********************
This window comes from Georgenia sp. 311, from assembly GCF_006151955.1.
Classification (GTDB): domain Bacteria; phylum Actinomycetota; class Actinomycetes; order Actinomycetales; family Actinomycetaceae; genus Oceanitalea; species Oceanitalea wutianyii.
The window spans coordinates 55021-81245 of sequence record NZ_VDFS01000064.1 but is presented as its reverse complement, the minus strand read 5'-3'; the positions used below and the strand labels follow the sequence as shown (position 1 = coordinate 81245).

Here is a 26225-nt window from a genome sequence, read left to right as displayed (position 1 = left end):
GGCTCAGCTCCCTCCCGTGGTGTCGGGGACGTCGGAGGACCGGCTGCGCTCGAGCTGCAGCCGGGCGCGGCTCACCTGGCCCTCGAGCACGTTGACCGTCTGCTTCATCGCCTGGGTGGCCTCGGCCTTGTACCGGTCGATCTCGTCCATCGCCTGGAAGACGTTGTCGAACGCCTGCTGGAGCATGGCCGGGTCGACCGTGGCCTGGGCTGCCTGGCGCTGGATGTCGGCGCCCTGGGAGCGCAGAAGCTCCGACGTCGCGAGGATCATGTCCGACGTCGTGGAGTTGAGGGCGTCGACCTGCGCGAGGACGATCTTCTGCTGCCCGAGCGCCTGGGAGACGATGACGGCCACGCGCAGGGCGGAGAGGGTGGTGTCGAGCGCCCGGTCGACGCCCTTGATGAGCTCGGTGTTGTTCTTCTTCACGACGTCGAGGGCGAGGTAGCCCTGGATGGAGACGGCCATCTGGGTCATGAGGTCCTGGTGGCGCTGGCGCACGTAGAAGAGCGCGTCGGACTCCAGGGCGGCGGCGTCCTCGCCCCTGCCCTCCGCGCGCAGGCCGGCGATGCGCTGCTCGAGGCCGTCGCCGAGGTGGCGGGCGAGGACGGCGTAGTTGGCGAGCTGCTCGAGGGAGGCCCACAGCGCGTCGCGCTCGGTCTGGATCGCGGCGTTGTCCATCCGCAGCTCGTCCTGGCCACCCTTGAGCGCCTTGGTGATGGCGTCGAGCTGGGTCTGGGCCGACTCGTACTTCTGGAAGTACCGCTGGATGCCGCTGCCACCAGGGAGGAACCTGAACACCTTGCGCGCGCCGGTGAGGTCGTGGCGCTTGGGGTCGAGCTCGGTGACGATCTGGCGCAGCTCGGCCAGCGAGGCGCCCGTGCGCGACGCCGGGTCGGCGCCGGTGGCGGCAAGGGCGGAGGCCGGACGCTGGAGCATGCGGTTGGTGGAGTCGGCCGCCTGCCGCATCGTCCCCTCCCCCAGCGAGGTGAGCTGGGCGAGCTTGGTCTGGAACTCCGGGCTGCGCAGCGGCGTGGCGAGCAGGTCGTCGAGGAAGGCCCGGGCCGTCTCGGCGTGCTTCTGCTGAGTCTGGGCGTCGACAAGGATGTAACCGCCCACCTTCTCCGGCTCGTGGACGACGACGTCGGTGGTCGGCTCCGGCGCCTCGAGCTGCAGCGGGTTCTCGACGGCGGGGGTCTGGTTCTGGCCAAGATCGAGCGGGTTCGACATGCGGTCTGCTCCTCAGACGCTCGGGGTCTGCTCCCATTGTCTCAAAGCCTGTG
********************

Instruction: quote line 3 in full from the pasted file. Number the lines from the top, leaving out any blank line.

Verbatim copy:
The window spans coordinates 55021-81245 of sequence record NZ_VDFS01000064.1 but is presented as its reverse complement, the minus strand read 5'-3'; the positions used below and the strand labels follow the sequence as shown (position 1 = coordinate 81245).